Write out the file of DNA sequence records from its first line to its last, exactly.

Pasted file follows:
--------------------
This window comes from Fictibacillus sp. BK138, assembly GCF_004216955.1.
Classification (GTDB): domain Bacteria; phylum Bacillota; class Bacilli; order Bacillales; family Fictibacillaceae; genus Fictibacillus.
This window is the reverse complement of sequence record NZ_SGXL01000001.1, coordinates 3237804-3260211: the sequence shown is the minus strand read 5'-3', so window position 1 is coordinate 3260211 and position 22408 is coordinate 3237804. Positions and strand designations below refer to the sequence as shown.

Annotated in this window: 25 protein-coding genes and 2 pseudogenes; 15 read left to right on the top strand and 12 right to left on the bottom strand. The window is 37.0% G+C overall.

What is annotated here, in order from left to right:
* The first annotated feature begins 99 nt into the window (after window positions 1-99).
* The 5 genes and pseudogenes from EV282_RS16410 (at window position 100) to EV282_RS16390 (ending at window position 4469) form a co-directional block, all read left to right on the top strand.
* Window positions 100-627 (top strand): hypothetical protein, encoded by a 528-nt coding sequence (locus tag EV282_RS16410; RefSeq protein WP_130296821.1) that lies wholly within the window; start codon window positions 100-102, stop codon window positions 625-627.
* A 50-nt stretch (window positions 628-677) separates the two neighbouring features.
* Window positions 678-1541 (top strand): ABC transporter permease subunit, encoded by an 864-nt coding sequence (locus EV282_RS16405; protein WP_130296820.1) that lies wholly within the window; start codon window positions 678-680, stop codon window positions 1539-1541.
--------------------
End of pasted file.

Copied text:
This window comes from Fictibacillus sp. BK138, assembly GCF_004216955.1.
Classification (GTDB): domain Bacteria; phylum Bacillota; class Bacilli; order Bacillales; family Fictibacillaceae; genus Fictibacillus.
This window is the reverse complement of sequence record NZ_SGXL01000001.1, coordinates 3237804-3260211: the sequence shown is the minus strand read 5'-3', so window position 1 is coordinate 3260211 and position 22408 is coordinate 3237804. Positions and strand designations below refer to the sequence as shown.

Annotated in this window: 25 protein-coding genes and 2 pseudogenes; 15 read left to right on the top strand and 12 right to left on the bottom strand. The window is 37.0% G+C overall.

What is annotated here, in order from left to right:
* The first annotated feature begins 99 nt into the window (after window positions 1-99).
* The 5 genes and pseudogenes from EV282_RS16410 (at window position 100) to EV282_RS16390 (ending at window position 4469) form a co-directional block, all read left to right on the top strand.
* Window positions 100-627 (top strand): hypothetical protein, encoded by a 528-nt coding sequence (locus tag EV282_RS16410; RefSeq protein WP_130296821.1) that lies wholly within the window; start codon window positions 100-102, stop codon window positions 625-627.
* A 50-nt stretch (window positions 628-677) separates the two neighbouring features.
* Window positions 678-1541 (top strand): ABC transporter permease subunit, encoded by an 864-nt coding sequence (locus EV282_RS16405; protein WP_130296820.1) that lies wholly within the window; start codon window positions 678-680, stop codon window positions 1539-1541.